Orbital pseudotumor or idiopathic orbital inflammatory syndrome (IOIS) is a rare inflammatory condition of the eye without a known cause.
It is often a diagnosis of exclusion. Diagnosis to consider in a patient presenting with eye swelling and redness include:
- Orbital cellulitis
- Orbital neoplasms
- Systemic disorders like Wegener’s Granulomatosis, and
- Cavernous sinus thrombosis
- Tolosa Hunt syndrome
The true incidence of the disease is not known since a uniform definition and a universally accepted definition is lacking.
However, the diagnosis requires the exclusion of other orbital diseases like infections and systemic disorders and may require biopsy.
Patients usually present with an abrupt onset of unilateral or bilateral eye swelling with pain, redness, restricted eye movements, impaired or double vision with nausea and headache.
MR findings in patients with orbital pseudotumor
Magnetic resonance imaging may reveal symmetrical involvement of both the optic nerves, lacrimal glands, orbital fats,
In contrast to Graves ophthalmopathy in which invovlement of the muscles reveal a spindle shaped configuration with normal tendons, orbital pseudotumor is characterized by diffuse hypertrophy of the muscles and tendons leading to a tubular pattern.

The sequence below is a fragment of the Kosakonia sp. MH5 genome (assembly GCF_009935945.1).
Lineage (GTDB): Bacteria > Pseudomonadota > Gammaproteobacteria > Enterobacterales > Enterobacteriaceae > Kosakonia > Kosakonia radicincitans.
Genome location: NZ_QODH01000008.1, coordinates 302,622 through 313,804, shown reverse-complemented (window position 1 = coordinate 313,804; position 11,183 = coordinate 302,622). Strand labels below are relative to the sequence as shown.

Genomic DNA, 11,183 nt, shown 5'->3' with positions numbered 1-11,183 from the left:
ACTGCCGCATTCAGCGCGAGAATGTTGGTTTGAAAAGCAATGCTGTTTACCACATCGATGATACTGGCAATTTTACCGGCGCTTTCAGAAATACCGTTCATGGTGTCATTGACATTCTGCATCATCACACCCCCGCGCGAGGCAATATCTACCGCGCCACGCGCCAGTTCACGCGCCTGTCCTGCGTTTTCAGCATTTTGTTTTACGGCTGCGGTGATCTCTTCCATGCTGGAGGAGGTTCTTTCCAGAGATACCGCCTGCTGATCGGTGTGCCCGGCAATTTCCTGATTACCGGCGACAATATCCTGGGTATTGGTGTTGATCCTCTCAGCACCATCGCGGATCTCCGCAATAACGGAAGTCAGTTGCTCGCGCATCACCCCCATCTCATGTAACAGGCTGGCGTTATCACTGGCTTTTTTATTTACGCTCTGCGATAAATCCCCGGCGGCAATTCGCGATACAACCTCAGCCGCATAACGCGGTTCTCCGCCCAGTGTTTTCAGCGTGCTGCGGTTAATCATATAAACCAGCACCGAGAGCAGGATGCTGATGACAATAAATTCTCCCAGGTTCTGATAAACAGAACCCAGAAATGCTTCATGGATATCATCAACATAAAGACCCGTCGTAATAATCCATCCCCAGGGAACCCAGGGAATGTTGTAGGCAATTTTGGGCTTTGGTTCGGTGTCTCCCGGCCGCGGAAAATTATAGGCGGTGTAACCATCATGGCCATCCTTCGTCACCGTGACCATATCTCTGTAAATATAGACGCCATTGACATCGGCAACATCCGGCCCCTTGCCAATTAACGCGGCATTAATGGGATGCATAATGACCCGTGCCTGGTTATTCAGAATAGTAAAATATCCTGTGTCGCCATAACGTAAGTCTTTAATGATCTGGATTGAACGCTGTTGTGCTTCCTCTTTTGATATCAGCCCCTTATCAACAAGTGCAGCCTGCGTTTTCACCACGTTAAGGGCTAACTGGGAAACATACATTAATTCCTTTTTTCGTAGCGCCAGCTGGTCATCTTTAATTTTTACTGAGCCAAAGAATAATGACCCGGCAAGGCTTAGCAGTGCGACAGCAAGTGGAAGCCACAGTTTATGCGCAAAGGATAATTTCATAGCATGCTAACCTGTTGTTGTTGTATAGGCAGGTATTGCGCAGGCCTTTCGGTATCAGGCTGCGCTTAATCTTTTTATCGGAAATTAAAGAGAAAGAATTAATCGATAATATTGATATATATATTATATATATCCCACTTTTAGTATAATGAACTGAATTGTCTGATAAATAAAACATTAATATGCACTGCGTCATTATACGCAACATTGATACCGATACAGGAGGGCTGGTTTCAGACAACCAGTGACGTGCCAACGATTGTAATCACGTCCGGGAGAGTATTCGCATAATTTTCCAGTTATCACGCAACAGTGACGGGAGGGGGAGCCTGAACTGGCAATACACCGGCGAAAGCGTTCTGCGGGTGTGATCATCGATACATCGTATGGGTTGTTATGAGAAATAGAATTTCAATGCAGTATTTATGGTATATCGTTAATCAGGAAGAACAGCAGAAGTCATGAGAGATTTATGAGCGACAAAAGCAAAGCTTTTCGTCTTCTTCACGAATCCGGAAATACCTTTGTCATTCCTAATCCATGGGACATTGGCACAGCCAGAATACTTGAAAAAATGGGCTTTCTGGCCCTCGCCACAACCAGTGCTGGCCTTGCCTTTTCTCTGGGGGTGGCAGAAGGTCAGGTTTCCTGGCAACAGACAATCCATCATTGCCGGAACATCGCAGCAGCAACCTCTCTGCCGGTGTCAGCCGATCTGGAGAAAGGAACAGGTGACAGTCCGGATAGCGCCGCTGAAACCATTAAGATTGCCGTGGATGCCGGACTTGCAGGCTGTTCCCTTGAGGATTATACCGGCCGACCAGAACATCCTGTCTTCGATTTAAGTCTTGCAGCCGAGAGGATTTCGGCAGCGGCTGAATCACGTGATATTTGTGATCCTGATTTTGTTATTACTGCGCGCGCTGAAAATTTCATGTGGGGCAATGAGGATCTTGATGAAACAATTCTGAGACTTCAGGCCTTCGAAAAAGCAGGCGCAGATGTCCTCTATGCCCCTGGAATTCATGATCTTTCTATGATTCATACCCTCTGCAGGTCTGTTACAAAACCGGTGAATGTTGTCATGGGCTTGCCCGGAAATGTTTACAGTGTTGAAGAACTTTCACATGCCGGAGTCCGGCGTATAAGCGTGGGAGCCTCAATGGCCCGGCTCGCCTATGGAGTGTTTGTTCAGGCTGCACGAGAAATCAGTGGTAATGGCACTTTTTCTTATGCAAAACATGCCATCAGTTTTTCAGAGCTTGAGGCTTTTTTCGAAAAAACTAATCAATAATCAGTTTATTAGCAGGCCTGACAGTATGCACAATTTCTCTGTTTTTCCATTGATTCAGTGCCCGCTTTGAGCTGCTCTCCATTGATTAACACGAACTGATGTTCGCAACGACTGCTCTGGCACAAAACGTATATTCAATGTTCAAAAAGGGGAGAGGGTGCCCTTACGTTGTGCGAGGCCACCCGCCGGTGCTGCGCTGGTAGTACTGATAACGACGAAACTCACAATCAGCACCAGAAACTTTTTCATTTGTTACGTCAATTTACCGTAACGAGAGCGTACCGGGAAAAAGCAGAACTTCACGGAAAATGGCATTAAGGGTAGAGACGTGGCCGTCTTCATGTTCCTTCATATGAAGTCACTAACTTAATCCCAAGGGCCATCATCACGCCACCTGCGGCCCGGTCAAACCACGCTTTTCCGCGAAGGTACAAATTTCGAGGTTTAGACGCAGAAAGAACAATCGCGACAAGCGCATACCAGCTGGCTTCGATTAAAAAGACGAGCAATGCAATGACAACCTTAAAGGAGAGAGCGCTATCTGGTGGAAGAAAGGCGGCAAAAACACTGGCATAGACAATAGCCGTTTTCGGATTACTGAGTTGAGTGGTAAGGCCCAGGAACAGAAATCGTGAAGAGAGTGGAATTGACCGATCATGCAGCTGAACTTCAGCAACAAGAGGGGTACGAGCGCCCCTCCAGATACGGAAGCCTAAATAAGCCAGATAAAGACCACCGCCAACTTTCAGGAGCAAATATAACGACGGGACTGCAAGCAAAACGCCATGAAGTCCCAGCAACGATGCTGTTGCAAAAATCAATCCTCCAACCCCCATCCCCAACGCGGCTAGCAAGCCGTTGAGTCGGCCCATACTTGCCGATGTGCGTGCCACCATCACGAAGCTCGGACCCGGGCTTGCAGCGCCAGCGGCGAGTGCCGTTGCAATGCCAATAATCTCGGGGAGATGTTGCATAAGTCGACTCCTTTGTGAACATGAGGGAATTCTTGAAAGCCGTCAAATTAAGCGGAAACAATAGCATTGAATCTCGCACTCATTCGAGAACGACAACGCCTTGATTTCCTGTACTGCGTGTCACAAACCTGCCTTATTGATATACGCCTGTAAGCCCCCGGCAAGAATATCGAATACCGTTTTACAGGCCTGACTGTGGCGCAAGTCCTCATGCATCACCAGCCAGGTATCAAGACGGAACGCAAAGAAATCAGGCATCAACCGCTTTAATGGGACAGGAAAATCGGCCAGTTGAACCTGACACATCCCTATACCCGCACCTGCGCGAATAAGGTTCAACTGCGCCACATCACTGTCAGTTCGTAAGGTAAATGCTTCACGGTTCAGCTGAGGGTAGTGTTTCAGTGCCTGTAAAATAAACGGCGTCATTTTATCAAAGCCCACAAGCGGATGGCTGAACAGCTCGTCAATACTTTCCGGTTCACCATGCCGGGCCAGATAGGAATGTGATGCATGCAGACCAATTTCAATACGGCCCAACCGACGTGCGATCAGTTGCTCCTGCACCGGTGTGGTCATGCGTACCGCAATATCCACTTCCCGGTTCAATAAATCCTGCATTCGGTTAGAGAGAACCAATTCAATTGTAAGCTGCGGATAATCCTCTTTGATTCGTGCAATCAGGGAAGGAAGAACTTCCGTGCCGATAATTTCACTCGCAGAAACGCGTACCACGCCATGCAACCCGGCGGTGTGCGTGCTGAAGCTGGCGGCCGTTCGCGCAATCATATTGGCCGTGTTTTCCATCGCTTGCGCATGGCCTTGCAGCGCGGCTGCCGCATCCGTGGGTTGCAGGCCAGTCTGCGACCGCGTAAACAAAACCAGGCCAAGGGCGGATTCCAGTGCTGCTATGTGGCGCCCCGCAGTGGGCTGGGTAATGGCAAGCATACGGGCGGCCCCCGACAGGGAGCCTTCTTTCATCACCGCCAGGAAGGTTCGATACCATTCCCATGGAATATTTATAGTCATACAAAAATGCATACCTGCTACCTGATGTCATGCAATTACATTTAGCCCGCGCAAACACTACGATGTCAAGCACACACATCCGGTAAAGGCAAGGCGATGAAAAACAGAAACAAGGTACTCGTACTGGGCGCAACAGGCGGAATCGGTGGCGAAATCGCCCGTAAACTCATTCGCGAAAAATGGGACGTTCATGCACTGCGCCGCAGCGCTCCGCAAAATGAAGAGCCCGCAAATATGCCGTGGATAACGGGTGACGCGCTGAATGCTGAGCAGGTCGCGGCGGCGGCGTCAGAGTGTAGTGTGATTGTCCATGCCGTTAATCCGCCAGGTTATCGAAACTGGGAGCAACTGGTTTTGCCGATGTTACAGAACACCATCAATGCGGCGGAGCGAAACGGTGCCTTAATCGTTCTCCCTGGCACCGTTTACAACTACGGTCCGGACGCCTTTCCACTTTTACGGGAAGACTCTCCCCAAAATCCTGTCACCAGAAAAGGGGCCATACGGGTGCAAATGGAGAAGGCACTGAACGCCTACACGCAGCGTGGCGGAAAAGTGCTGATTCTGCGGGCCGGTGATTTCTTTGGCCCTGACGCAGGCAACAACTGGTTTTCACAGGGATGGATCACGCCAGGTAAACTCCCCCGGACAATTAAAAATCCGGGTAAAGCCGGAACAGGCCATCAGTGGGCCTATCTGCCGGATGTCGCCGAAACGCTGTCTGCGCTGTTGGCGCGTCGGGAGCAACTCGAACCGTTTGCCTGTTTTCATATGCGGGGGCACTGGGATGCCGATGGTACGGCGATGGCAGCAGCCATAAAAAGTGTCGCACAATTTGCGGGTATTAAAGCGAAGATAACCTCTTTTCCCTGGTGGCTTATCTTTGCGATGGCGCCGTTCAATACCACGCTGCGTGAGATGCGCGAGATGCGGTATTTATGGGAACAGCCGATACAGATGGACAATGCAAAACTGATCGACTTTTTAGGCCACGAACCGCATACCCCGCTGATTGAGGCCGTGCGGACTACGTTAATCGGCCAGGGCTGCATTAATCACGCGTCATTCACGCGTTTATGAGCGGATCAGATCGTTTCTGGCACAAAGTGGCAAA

There is diffuse hypertrophy and enlargement of the lacrimal glands, perineural optic sheath complex, diffusely enlarged tendons and muscles of the orbit with fixation impairing mobility of the eye and proptosis.
Histopathlogical findings …
Biopsy findings may include:
- focal or diffuse mononuclear and phagocytic infiltrate in the interstitium associated with fibrosis,
- Granuloma formation, and
- Fat infiltration.
The most important aspect of treating orbital pseudotumor is exluding other differential diagnosis and prompt initiation of steroids. Patients respond rapidly to steroids, however, treatment may be prolonged to avoid relapses.
Treatment of orbital pseudotumor
Patients who fail to respond to steroids may be advised local radiotherapy, especially in severe cases. Methotrexate, cyclosporin, and cyclophosphamide have not been studied but may be used as steroid-sparing agents. Immunomodulators may especially benefit patients who have a relapse.